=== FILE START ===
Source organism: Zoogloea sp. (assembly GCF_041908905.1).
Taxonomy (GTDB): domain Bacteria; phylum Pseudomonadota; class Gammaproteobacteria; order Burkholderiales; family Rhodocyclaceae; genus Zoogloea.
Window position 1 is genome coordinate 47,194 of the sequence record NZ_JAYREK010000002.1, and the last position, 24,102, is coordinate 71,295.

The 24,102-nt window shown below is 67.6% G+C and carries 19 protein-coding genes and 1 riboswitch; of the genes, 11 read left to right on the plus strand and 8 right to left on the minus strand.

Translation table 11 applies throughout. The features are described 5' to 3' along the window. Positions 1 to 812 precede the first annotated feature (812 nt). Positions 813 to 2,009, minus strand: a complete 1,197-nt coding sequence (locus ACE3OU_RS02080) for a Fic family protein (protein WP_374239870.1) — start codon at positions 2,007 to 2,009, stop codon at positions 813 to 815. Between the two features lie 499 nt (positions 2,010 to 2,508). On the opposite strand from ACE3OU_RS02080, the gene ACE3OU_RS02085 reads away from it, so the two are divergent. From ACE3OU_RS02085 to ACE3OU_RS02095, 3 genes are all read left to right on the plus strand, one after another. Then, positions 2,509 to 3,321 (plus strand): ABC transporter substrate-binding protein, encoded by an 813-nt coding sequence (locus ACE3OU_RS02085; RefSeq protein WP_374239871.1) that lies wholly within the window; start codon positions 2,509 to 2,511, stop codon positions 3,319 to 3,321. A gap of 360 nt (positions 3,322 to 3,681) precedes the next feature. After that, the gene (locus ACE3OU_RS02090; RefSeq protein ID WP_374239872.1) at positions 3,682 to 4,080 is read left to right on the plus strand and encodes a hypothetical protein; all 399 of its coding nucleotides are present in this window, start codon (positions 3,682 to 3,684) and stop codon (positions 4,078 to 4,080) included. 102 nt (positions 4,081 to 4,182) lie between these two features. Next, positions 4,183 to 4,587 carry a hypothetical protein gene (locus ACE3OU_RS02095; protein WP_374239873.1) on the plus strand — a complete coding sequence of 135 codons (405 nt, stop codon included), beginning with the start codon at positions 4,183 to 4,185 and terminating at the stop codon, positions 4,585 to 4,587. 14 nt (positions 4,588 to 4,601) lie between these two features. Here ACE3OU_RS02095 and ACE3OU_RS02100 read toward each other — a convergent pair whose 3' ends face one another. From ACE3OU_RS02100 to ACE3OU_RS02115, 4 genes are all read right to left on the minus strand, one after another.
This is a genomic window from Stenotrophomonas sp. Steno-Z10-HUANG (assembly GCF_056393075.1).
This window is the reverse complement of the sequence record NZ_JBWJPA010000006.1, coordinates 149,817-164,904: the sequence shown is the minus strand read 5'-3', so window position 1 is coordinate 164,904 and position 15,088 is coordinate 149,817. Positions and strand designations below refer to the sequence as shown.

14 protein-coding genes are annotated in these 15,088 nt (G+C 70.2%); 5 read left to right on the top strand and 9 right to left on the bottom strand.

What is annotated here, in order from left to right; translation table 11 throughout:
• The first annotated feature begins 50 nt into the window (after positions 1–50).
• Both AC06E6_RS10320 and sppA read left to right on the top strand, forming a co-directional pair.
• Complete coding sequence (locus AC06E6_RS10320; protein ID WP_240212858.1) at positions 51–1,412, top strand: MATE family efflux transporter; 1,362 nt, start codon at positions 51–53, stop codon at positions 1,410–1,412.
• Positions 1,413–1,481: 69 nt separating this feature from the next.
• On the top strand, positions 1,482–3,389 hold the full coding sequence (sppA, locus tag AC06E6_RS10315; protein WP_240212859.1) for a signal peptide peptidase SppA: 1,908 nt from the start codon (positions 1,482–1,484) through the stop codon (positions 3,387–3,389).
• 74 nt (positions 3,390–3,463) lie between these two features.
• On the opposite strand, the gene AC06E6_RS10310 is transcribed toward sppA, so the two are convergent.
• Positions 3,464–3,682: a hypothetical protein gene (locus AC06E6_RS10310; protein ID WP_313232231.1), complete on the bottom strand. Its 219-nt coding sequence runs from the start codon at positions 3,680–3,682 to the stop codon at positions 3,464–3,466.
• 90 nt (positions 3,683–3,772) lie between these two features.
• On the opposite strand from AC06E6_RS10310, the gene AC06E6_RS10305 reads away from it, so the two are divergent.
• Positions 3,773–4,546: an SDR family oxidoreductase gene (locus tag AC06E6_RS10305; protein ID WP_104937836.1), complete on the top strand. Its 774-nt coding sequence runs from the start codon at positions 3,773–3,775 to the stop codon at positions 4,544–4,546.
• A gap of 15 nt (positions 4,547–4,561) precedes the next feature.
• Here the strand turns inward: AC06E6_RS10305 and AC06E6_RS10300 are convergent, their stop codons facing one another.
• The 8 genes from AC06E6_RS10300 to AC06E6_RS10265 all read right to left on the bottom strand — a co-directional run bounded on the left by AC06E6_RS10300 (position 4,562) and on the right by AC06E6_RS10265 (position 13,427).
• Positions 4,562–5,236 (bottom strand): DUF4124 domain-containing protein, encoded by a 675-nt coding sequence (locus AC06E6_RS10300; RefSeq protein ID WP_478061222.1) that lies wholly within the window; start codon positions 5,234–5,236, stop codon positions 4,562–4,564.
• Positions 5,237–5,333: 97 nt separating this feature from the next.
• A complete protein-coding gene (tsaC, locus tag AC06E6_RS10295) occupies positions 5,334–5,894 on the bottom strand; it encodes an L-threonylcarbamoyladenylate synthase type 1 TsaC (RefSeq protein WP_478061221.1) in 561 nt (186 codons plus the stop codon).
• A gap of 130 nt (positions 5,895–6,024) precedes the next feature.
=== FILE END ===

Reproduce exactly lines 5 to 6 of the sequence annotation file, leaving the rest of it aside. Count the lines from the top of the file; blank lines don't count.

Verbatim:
Translation table 11 applies throughout. The features are described 5' to 3' along the window. Positions 1 to 812 precede the first annotated feature (812 nt). Positions 813 to 2,009, minus strand: a complete 1,197-nt coding sequence (locus ACE3OU_RS02080) for a Fic family protein (protein WP_374239870.1) — start codon at positions 2,007 to 2,009, stop codon at positions 813 to 815. Between the two features lie 499 nt (positions 2,010 to 2,508). On the opposite strand from ACE3OU_RS02080, the gene ACE3OU_RS02085 reads away from it, so the two are divergent. From ACE3OU_RS02085 to ACE3OU_RS02095, 3 genes are all read left to right on the plus strand, one after another. Then, positions 2,509 to 3,321 (plus strand): ABC transporter substrate-binding protein, encoded by an 813-nt coding sequence (locus ACE3OU_RS02085; RefSeq protein WP_374239871.1) that lies wholly within the window; start codon positions 2,509 to 2,511, stop codon positions 3,319 to 3,321. A gap of 360 nt (positions 3,322 to 3,681) precedes the next feature. After that, the gene (locus ACE3OU_RS02090; RefSeq protein ID WP_374239872.1) at positions 3,682 to 4,080 is read left to right on the plus strand and encodes a hypothetical protein; all 399 of its coding nucleotides are present in this window, start codon (positions 3,682 to 3,684) and stop codon (positions 4,078 to 4,080) included. 102 nt (positions 4,081 to 4,182) lie between these two features. Next, positions 4,183 to 4,587 carry a hypothetical protein gene (locus ACE3OU_RS02095; protein WP_374239873.1) on the plus strand — a complete coding sequence of 135 codons (405 nt, stop codon included), beginning with the start codon at positions 4,183 to 4,185 and terminating at the stop codon, positions 4,585 to 4,587. 14 nt (positions 4,588 to 4,601) lie between these two features. Here ACE3OU_RS02095 and ACE3OU_RS02100 read toward each other — a convergent pair whose 3' ends face one another. From ACE3OU_RS02100 to ACE3OU_RS02115, 4 genes are all read right to left on the minus strand, one after another.
This is a genomic window from Stenotrophomonas sp. Steno-Z10-HUANG (assembly GCF_056393075.1).